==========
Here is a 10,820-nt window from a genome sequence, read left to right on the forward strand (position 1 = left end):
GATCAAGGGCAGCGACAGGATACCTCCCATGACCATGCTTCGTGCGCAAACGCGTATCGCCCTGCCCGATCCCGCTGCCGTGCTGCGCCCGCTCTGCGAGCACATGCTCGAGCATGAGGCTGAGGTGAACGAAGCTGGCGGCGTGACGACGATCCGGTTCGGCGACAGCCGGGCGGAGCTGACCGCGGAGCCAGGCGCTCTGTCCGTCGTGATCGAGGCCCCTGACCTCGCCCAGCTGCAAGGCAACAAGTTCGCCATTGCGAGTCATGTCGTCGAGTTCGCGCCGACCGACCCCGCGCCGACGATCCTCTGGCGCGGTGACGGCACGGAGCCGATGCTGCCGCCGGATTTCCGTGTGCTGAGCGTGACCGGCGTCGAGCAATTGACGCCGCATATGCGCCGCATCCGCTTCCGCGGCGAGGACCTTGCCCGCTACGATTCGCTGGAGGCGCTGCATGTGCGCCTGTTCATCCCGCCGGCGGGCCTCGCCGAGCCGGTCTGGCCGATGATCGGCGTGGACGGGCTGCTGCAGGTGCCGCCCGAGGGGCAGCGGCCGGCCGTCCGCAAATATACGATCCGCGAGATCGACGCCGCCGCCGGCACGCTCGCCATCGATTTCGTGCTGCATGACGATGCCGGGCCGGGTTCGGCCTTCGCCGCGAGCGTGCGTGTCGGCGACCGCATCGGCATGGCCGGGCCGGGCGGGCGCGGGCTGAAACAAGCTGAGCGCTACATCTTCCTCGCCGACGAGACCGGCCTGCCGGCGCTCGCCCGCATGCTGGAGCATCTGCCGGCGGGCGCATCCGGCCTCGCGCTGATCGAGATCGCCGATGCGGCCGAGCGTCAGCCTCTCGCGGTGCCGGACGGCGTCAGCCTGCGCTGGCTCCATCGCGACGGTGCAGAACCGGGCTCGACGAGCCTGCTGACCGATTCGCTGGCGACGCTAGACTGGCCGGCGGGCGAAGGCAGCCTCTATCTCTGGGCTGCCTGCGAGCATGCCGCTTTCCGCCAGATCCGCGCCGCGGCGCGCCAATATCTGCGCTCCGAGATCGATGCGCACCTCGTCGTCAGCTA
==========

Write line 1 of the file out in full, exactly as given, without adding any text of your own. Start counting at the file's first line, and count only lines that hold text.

Here is a 10,820-nt window from a genome sequence, read left to right on the forward strand (position 1 = left end):